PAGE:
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Sittin' here waiting for AAA -- blow out..


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While heading for the beach late Saturday afternoon I started picking up a vibration in what I thought was the left front.. I was close -- it was the left rear, as I found out a couple miles later when that tire went ka-blooie..! Blow out, big dawg..!

Naturally the long un-checked spare was flat too, so hadda call AAA.. While waiting for them to show up, and since I don't have a smart phone, I got the g/f on the line n had her give me the #s of a couple near by tire stores.. Turns out 15s with a 3/4T rating aren't all that common these days, so I ended up having the driver tow me to the home-20..

As the van was rolling off the flat bed into my driveway, my neighbor comes strolling over to check things out.. As I finish signing off with the driver, my neighbor sez hey, come here n check this out.. He points into the tread area of the other tires and be dammed if all of them don't have about a gazillion cracks.. They're all dry rotting where the rubber meets the road.. Holy chit..! Michelin's too, no less..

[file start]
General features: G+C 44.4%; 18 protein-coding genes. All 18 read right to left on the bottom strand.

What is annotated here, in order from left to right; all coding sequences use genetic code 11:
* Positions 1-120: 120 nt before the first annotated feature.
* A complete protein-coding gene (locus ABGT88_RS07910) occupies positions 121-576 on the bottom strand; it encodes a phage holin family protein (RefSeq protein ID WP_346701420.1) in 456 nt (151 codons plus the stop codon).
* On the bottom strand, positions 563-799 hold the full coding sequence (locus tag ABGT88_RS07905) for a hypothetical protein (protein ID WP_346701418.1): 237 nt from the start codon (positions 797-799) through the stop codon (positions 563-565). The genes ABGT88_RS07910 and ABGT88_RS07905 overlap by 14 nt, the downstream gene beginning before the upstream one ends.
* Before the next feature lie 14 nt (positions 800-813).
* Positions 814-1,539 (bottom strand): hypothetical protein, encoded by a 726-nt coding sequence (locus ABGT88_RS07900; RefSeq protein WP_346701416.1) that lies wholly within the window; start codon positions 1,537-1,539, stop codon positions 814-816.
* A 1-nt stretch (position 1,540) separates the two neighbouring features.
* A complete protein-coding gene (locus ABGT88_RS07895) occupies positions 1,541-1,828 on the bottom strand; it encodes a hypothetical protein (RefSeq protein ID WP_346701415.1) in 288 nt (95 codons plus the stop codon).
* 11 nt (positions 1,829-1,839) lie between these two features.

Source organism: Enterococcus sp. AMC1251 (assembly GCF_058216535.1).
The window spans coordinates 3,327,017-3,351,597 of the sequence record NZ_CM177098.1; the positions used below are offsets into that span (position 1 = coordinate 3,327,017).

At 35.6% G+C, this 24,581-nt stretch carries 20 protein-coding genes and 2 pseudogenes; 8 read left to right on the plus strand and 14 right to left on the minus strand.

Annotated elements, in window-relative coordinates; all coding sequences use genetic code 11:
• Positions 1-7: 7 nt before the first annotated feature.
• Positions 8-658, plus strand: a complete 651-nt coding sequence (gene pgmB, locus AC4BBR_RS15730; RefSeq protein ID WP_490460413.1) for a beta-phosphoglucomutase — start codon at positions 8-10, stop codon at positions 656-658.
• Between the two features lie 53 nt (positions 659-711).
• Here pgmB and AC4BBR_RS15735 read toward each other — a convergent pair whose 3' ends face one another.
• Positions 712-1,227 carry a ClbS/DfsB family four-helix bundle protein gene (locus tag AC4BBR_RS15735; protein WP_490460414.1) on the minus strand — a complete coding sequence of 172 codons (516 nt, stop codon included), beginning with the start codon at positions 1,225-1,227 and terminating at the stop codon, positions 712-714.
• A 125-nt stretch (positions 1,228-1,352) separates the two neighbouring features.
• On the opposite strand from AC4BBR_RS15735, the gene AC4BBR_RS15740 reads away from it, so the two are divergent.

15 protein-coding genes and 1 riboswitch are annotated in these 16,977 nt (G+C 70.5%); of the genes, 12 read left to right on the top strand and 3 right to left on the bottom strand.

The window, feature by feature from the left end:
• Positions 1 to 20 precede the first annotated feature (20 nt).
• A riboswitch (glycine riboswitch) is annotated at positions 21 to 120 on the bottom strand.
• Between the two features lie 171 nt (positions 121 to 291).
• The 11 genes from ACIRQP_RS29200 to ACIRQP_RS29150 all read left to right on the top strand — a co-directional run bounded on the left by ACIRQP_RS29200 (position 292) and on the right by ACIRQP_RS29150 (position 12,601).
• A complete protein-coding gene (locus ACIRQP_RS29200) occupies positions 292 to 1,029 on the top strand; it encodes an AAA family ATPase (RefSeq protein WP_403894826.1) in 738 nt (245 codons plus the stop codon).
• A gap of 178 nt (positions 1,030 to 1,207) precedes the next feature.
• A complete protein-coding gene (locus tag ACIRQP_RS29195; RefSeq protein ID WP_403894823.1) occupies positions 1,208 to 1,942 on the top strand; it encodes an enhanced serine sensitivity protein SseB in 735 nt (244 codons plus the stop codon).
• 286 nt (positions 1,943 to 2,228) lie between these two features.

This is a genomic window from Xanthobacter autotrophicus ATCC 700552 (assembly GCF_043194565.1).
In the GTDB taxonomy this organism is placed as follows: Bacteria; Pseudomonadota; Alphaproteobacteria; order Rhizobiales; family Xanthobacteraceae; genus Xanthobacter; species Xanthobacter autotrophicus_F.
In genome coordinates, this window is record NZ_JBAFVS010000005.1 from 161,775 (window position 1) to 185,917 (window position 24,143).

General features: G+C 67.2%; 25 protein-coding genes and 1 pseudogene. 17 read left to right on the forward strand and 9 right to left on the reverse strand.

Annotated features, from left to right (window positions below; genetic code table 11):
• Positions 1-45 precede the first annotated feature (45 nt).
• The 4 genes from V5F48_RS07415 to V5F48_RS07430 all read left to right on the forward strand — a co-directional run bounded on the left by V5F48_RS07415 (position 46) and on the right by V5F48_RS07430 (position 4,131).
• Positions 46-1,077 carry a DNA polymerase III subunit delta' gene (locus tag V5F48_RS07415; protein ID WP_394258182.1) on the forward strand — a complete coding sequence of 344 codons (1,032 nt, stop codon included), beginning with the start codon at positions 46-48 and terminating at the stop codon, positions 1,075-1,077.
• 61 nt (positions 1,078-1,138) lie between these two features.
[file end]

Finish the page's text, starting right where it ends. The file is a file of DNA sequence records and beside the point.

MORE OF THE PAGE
JR, the neighbor, happens to own a vehicle biz that caters to 'kids' who like to trick out their rides with among other things thousand dollar each rims and that sort of stuff.. He starts explaining to me about how over recent years tire mfg's have begun skimping on petrolium additives used in the process.. He began noticing a few years back tires that don't get a lot of mileage rolled onto them weren't lasting nearly as long as they once did -- all of them the victim of dry rot.. He's noticed this across-the-board with all mfg's on everything except the most expensive highest rated high speed brands.. He said he figures they're able to get away with doing this because most people will wear out a set of tires before the dry rotting becomes an issue.. Right now my van has six year old 70K mi rated tires with 29K on 'em..

Are you kidding me..? They can get away with doing that..? I haven't researched this at all, yet -- but you durn sure better believe I'll be looking into it..

Anyone else have a similar problem recently..?

Swamp